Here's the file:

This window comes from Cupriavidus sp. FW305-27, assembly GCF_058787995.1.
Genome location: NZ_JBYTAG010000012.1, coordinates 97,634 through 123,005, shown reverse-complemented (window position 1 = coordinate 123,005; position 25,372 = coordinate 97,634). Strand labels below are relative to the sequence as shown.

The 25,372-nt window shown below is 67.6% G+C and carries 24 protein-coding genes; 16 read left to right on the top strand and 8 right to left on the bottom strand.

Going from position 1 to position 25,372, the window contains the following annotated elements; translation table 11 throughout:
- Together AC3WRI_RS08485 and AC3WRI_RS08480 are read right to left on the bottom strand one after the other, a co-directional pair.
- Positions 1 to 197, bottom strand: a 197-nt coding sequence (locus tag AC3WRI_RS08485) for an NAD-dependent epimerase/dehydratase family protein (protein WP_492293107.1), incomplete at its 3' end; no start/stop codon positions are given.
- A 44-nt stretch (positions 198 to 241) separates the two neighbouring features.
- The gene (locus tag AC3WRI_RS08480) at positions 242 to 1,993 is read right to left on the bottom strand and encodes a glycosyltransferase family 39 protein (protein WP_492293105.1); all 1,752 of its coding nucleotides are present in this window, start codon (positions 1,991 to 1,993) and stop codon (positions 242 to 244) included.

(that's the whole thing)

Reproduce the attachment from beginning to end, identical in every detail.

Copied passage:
This window comes from Cupriavidus sp. FW305-27, assembly GCF_058787995.1.
Genome location: NZ_JBYTAG010000012.1, coordinates 97,634 through 123,005, shown reverse-complemented (window position 1 = coordinate 123,005; position 25,372 = coordinate 97,634). Strand labels below are relative to the sequence as shown.

The 25,372-nt window shown below is 67.6% G+C and carries 24 protein-coding genes; 16 read left to right on the top strand and 8 right to left on the bottom strand.

Going from position 1 to position 25,372, the window contains the following annotated elements; translation table 11 throughout:
- Together AC3WRI_RS08485 and AC3WRI_RS08480 are read right to left on the bottom strand one after the other, a co-directional pair.
- Positions 1 to 197, bottom strand: a 197-nt coding sequence (locus tag AC3WRI_RS08485) for an NAD-dependent epimerase/dehydratase family protein (protein WP_492293107.1), incomplete at its 3' end; no start/stop codon positions are given.
- A 44-nt stretch (positions 198 to 241) separates the two neighbouring features.
- The gene (locus tag AC3WRI_RS08480) at positions 242 to 1,993 is read right to left on the bottom strand and encodes a glycosyltransferase family 39 protein (protein WP_492293105.1); all 1,752 of its coding nucleotides are present in this window, start codon (positions 1,991 to 1,993) and stop codon (positions 242 to 244) included.